Severe Weather Forecasting Demonstration Project (SWFDP)

The Severe Weather Forecasting Demonstration Project (SWFDP) was initiated to make Numerical Weather Prediction (NWP), including Ensemble Prediction Systems (EPS), products of the most advanced centres of the Global Data Processing and Forecasting System available to all WMO Members. Using a Cascading Forecasting Process, the Project makes global-scale products available to Regional Specialized Meteorological Centres (RSMC) that integrate and synthesize them in order to provide daily guidance for short-range and medium-range forecasts of hazardous weather conditions and weather related hazards to NMHSs in their geographical region. The limited bandwidth of many of the receiving NMHSs is taken into account – they receive products that they can easily download/visualize. Thus, the NMHSs are enabled to issue effective severe weather warnings to disaster management and civil protection authorities in their respective countries. Because NMHSs in a geographical region typically need similar products, the Project makes efficiency gains by coordinating their requirements.

Building Resilience to High-Impact Hydro-Meteorological Events through Strengthening Multi-Hazard Early Warning Systems (MHEWS) in Small Island Developing States (SIDS) and South East Asia project

This project will implement various WMO programmes and initiatives, including SWFDP amd FFGS (mentioned above). It will work with National Hydrological and Meteorological Services to augment their engagement in national and regional multi-hazard early warning systems and disaster risk reduction mechanisms by 1) increasing their access to and use of regional and global hydrometeorological data and products in order to support national development of impact-based forecasts and warnings and 2) by strengthening their capacity to develop impact-based hydrometeorological products and services to support policy makers and stakeholders in their decision-making on disaster risk mitigation and action plans.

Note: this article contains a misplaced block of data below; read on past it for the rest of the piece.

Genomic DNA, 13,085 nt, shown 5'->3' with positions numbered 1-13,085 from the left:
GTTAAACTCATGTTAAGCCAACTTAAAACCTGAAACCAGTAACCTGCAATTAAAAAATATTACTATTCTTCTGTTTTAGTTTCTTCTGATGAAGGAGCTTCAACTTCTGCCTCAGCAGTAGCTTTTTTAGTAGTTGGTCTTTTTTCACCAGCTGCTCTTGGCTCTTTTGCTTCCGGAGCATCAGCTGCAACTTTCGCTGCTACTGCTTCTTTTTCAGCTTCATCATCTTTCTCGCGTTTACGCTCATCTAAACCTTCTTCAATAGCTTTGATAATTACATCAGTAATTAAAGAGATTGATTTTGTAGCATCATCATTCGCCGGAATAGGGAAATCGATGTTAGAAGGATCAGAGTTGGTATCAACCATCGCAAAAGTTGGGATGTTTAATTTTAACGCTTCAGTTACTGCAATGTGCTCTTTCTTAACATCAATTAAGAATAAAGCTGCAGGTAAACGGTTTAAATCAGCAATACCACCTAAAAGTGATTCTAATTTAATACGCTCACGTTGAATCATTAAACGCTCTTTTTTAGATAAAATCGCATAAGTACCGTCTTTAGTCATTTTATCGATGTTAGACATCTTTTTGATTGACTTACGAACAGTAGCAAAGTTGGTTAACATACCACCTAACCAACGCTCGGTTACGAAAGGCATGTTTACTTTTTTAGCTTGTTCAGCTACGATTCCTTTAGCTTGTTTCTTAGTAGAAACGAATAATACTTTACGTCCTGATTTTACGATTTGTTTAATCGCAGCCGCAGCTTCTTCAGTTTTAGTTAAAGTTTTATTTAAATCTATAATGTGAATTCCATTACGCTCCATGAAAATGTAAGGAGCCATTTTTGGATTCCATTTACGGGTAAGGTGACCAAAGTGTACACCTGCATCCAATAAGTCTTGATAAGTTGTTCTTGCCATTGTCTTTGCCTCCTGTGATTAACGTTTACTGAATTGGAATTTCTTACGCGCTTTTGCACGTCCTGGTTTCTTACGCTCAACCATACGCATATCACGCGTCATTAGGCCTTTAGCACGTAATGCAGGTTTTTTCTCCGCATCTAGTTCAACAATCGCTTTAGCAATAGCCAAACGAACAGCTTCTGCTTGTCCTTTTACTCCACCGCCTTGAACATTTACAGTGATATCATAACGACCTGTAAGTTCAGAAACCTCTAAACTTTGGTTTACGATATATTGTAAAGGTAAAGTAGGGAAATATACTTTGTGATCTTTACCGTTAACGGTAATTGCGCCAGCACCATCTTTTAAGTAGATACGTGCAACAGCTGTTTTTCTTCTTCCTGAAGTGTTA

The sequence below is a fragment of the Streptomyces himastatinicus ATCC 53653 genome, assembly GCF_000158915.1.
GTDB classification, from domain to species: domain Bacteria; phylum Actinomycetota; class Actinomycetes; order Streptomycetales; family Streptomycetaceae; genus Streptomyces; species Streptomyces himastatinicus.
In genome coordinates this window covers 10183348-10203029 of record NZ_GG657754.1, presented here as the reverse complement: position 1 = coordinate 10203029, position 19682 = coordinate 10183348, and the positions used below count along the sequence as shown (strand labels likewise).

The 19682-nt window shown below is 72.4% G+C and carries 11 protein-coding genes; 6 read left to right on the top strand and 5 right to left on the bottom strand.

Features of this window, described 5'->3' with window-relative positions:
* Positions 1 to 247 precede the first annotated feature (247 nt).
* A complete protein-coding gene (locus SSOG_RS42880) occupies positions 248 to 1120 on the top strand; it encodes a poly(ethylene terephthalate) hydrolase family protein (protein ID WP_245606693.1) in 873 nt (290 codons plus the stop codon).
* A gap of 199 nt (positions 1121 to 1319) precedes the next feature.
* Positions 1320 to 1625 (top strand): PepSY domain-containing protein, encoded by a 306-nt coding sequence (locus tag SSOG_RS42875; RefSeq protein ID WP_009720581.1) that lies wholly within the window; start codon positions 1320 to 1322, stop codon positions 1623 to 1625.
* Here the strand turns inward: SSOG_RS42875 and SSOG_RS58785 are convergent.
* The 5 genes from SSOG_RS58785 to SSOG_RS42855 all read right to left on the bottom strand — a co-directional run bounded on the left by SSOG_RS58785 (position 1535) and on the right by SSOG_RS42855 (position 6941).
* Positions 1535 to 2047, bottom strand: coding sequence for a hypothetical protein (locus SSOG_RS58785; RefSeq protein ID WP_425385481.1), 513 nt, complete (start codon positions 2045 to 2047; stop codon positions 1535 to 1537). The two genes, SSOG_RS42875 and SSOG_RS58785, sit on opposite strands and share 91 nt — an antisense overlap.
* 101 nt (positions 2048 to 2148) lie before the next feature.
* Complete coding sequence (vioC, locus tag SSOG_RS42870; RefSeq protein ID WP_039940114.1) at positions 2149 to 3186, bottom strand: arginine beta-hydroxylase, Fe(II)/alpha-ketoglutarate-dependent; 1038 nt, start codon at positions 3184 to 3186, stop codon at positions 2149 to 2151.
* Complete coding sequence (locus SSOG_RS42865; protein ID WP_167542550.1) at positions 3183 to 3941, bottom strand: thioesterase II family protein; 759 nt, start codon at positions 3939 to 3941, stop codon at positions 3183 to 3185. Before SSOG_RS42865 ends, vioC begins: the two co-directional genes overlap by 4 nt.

Global Data-processing and Forecasting System (GDPFS)

World Meteorological Centres workshop in Beijing, March 2019

Advances in Numerical Weather Prediction (NWP) in the last decades have been tremendous thanks to more, and better assimilated, observations, higher computing power and progress in our understanding of dynamics and physics. These advances, which have led to increasingly skilful weather forecasting, will become even more relevant in the future. Consequently, the emphasis in operational meteorology, hydrology, oceanography and climatology has shifted towards the implementation of increasingly sophisticated and diverse numerical models and applications in order to serve an ever-increasing variety of users.

The Global Data-processing and Forecasting System (GDPFS) is made up of a worldwide network of operational centres operated by WMO Members. Its purpose is to make available to WMO Members agreed products and services for applications related to weather, climate, water and environment, 365 days per year, 24 hours per day. The GDPFS thereby enables scientific and technological advances made in meteorology and related fields to be shared as efficiently and effectively as possible among, and for the benefit of, all WMO Members.

Associated Programme on Flood Management (APFM)

APFM webpage

The Associated Programme on Flood Management supports countries in the implementation of Integrated Flood Management (IFM) within the overall framework of Integrated Water Resources Management (IWRM) to maximize net benefits from the use of floodplains and to minimize loss of life and impacts.